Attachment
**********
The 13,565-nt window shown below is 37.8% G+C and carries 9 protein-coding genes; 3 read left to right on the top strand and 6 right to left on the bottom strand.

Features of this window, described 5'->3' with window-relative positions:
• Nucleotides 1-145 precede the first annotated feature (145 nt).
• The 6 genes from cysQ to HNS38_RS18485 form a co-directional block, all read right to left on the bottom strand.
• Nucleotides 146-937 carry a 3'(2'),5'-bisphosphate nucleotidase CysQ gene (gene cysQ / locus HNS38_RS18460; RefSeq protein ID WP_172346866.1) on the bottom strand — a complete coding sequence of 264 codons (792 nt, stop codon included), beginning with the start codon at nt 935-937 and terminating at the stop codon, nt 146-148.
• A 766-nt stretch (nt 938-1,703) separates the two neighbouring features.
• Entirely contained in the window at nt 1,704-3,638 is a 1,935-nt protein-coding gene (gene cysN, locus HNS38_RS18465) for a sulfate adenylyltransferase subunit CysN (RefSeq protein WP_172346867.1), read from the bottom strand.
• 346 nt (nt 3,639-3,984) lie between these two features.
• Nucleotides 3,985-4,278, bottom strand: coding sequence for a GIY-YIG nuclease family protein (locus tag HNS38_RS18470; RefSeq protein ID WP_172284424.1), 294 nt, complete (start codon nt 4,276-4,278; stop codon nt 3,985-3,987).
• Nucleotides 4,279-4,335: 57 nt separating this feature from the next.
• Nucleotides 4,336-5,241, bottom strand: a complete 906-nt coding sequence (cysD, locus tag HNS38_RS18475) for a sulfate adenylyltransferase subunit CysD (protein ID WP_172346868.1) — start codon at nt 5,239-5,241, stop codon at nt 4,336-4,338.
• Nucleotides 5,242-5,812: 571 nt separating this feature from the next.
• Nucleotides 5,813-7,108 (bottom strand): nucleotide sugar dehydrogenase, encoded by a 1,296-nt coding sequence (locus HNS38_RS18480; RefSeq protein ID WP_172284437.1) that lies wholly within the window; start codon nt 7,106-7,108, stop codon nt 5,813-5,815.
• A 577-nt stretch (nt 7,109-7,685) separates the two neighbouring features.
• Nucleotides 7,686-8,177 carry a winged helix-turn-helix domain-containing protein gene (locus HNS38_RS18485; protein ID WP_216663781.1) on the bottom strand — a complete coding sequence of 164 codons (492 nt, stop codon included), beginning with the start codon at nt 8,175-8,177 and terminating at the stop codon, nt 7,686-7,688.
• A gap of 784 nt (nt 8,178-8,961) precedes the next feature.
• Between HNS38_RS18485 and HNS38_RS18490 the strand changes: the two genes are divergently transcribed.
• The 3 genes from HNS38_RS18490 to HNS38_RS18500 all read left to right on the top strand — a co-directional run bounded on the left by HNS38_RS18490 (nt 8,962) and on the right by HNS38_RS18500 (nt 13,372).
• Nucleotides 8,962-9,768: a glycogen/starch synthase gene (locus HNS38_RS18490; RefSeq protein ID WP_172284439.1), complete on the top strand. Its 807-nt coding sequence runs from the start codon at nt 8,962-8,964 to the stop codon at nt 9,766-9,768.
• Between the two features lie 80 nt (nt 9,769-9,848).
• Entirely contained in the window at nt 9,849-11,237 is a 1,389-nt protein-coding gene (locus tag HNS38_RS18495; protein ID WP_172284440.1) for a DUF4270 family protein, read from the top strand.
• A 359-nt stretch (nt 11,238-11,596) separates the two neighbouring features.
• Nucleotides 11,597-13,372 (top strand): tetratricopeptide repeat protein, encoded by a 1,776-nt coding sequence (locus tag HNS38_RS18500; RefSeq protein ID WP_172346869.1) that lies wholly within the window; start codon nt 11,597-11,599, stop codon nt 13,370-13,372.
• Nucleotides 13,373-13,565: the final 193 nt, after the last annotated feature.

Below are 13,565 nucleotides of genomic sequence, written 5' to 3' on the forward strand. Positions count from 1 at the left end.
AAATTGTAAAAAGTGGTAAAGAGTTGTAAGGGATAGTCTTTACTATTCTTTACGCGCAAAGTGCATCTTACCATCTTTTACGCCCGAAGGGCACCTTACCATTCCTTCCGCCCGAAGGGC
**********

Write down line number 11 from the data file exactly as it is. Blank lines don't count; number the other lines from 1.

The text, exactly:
• Nucleotides 4,336-5,241, bottom strand: a complete 906-nt coding sequence (cysD, locus tag HNS38_RS18475) for a sulfate adenylyltransferase subunit CysD (protein ID WP_172346868.1) — start codon at nt 5,239-5,241, stop codon at nt 4,336-4,338.